Public access to environmental information is an important right and essential support to effective environmental policy. An informed public can contribute meaningfully to decision-making on environmental issues. Moreover, an informed public can act as a watch-dog supplementing governmental environmental management and supervision efforts. Where possible and necessary, an informed public can also act to supplement government enforcement efforts. None of this is possible without access to environmental information.

The principal legal instrument in this area, the EU Directive, has initiated a process of making environmental information more accessible. Instruments to provide access to documents now also apply to the EU institutions. Beyond the EU itself, the ECE Guidelines and draft Convention are the most promising measures for extending the public's right of access to environmental information.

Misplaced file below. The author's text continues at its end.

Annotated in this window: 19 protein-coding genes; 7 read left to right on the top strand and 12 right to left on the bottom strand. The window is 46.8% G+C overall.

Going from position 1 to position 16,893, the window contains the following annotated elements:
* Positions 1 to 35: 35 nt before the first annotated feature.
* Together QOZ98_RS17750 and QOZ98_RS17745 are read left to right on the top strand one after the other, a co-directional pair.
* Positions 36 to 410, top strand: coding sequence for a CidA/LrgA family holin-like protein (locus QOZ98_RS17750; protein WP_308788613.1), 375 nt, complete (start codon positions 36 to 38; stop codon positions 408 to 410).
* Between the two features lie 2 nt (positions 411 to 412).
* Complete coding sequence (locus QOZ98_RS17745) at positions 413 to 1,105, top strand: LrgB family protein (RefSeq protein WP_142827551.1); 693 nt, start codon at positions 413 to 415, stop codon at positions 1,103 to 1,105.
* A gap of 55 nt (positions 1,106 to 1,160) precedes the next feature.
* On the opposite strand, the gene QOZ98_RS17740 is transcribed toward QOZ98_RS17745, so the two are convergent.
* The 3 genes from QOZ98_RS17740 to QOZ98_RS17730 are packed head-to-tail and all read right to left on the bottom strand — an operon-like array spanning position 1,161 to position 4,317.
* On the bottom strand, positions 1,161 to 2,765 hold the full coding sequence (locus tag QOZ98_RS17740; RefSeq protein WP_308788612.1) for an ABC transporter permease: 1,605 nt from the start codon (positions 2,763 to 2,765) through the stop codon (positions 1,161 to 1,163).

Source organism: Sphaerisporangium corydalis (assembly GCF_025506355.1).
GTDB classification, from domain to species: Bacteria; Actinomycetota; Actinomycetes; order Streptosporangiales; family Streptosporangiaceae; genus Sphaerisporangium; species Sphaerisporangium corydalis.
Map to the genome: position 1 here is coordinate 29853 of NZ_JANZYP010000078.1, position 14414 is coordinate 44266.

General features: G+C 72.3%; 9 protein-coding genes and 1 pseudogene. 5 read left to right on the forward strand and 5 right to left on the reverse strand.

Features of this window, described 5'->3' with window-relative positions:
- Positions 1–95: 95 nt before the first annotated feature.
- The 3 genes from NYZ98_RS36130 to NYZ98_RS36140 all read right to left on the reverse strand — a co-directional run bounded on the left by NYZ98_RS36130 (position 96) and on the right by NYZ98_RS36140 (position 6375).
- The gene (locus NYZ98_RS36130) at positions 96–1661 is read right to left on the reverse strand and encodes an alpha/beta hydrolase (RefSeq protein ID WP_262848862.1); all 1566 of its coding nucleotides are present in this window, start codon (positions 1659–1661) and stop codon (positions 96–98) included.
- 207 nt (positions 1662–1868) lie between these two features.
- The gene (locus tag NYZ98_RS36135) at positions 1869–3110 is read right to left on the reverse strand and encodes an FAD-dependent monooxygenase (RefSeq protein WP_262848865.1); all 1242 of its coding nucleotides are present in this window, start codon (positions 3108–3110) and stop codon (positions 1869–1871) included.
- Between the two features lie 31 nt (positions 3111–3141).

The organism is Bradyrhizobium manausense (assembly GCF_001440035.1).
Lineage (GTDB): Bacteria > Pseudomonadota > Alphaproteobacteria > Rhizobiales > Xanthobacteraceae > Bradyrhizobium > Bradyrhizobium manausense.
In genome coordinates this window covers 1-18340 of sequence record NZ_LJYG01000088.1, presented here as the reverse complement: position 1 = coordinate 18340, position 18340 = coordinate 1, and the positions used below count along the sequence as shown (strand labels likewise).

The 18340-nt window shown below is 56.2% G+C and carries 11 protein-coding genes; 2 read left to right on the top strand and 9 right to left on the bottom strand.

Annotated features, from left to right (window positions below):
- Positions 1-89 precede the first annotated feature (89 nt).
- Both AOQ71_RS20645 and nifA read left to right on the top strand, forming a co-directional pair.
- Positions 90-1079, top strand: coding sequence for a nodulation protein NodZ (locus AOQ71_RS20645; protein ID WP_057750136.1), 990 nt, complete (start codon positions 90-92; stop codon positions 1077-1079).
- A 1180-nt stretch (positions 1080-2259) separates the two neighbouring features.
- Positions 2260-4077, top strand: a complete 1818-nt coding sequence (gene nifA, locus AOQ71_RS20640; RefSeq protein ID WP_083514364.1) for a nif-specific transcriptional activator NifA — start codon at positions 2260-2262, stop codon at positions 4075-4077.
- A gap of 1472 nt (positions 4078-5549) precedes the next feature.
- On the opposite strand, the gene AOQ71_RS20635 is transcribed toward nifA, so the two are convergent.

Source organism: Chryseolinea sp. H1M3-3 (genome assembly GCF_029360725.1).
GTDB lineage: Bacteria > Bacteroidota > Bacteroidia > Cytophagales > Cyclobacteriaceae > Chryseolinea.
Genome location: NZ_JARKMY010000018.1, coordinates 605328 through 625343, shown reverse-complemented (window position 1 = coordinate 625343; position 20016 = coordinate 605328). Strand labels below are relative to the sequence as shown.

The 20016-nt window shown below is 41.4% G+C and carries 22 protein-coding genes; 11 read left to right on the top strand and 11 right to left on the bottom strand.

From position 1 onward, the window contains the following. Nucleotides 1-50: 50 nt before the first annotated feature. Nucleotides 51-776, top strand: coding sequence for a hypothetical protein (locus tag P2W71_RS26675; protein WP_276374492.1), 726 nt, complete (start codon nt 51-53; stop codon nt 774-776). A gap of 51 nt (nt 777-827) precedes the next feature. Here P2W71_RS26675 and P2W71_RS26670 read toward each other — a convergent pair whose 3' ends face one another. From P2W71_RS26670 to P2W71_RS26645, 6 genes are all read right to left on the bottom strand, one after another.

Making public access to environmental information work effectively is primarily a task for public authorities, in which the European Environment Agency can play an important supporting role. In particular, there is a need for improvements in the quality of the data collected and therefore for strengthening the sampling, monitoring and reporting requirements of environmental laws. Organising information for public access is also a priority task which the Agency can support. Moreover, thought should be given to the kinds of provisions which will meet tomorrow's needs in the information society. Finally, account should also be taken of the danger of a division of society into the information-poor and information-rich. Such divisions can arise not just among individuals but also among authorities within states and among states themselves.


Ralph Hallo
Co-ordinator International Program
Stichting Natuur en Milieu
Donkerstraat 17
The Netherlands



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